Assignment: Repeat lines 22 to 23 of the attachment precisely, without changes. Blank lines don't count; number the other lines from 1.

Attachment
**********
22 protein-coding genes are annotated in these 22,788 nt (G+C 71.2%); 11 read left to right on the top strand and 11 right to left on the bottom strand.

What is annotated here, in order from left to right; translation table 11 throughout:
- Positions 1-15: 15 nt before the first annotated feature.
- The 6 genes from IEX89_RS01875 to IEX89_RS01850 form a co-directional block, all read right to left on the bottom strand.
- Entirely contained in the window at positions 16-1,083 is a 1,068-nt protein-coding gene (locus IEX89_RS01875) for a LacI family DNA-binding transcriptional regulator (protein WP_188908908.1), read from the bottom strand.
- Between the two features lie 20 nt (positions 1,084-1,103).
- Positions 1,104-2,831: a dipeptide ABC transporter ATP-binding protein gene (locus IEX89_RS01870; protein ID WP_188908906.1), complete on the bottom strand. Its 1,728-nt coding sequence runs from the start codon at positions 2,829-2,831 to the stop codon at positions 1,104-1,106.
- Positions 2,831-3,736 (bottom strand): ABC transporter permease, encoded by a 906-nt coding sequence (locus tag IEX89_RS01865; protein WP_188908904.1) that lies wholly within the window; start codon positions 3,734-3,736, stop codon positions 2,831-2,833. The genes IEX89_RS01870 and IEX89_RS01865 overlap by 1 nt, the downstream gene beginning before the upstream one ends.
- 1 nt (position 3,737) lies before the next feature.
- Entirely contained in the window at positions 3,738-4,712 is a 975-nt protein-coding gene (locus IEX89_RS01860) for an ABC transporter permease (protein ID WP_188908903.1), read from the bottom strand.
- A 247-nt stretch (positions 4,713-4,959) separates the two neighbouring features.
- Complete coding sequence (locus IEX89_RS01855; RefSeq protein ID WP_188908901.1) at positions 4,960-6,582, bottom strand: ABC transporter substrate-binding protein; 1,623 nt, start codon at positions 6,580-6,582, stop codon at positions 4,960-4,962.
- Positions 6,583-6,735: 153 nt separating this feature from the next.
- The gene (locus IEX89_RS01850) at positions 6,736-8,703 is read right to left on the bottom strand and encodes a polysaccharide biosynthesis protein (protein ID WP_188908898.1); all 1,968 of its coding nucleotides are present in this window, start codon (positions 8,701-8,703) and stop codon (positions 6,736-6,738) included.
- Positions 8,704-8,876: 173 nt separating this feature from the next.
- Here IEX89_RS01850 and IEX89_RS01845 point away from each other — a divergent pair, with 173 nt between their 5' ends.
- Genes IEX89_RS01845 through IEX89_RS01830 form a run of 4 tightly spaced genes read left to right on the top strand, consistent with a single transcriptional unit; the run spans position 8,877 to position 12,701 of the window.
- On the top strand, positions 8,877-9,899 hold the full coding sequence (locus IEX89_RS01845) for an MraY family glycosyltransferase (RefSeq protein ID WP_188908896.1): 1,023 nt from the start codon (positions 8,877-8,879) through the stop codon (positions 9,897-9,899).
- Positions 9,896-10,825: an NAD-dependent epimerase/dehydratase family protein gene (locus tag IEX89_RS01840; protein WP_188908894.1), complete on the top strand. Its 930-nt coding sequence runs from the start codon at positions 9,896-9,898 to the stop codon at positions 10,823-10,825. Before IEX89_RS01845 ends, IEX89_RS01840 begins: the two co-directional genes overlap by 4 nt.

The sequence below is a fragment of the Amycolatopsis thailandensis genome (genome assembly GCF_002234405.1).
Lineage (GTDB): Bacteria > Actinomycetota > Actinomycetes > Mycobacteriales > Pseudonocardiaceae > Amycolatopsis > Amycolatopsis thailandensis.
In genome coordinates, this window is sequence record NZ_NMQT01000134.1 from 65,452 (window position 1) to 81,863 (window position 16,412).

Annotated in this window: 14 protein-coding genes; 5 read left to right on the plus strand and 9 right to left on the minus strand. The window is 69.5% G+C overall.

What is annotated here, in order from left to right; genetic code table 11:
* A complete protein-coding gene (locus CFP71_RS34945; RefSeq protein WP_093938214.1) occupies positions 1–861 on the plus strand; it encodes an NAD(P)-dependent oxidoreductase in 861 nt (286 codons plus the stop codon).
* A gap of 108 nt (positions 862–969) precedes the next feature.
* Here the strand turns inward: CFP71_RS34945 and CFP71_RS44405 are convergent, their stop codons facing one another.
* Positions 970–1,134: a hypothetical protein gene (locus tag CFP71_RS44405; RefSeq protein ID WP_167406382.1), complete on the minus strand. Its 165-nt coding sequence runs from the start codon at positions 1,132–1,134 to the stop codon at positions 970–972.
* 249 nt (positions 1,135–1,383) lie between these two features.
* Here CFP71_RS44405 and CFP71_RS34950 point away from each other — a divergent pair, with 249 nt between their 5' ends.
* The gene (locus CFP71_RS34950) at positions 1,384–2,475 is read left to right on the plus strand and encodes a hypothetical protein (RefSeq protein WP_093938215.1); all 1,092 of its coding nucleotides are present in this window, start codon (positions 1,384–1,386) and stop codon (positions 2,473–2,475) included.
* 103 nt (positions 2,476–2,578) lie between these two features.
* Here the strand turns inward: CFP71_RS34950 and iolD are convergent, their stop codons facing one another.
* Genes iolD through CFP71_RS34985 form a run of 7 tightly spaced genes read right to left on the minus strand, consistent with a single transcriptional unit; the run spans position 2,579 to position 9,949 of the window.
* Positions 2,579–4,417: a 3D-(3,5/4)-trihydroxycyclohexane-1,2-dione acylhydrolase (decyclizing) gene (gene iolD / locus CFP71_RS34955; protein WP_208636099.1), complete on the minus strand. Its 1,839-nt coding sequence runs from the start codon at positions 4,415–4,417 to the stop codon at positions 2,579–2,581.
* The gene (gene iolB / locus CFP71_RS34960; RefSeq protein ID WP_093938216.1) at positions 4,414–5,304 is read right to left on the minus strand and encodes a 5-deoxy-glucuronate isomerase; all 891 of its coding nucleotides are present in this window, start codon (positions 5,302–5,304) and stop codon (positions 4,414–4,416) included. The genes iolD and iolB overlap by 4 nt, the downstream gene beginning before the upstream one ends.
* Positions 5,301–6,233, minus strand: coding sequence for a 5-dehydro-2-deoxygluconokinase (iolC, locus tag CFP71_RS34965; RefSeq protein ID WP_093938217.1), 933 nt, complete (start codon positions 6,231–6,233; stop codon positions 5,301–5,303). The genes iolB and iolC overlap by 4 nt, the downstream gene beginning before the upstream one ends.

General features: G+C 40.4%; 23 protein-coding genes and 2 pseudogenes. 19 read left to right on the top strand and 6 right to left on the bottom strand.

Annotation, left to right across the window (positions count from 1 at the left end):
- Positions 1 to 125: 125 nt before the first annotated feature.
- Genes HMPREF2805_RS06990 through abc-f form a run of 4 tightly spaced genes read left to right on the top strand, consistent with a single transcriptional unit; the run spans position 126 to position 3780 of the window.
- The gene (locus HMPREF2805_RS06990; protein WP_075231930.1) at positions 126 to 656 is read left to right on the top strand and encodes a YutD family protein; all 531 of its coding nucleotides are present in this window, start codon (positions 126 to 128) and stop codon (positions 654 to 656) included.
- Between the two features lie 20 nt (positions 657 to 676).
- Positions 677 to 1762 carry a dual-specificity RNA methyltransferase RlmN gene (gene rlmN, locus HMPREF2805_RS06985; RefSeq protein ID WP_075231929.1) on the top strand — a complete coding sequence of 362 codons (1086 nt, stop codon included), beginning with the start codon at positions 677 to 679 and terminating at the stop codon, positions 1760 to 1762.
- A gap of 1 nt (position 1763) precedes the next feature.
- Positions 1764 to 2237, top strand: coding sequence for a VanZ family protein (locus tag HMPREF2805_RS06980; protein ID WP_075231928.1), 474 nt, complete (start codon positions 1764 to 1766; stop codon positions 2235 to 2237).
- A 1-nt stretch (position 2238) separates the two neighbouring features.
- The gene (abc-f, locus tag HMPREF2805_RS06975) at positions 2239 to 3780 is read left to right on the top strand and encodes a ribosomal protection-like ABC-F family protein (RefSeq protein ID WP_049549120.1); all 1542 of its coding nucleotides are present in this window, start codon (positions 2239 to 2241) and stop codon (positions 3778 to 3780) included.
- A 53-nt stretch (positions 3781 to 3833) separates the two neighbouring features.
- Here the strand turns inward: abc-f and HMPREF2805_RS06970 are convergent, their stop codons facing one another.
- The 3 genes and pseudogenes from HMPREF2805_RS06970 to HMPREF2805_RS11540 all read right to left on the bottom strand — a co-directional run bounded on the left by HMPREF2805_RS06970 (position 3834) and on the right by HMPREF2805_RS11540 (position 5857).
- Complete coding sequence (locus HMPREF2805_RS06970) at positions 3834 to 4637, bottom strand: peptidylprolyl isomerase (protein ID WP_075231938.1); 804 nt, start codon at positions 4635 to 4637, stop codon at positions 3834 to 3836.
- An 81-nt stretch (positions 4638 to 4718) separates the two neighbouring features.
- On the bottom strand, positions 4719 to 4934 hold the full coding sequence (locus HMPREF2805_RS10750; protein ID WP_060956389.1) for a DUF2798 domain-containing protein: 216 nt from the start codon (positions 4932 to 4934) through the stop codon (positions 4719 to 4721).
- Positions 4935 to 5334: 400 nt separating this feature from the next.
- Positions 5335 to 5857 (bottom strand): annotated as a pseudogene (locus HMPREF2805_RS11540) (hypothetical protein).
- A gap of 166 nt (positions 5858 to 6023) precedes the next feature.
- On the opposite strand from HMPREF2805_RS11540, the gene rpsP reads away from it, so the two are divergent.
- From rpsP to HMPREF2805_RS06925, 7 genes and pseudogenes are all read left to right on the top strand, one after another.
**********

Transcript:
In genome coordinates, this window is sequence record NZ_NMQT01000134.1 from 65,452 (window position 1) to 81,863 (window position 16,412).

Annotated in this window: 14 protein-coding genes; 5 read left to right on the plus strand and 9 right to left on the minus strand. The window is 69.5% G+C overall.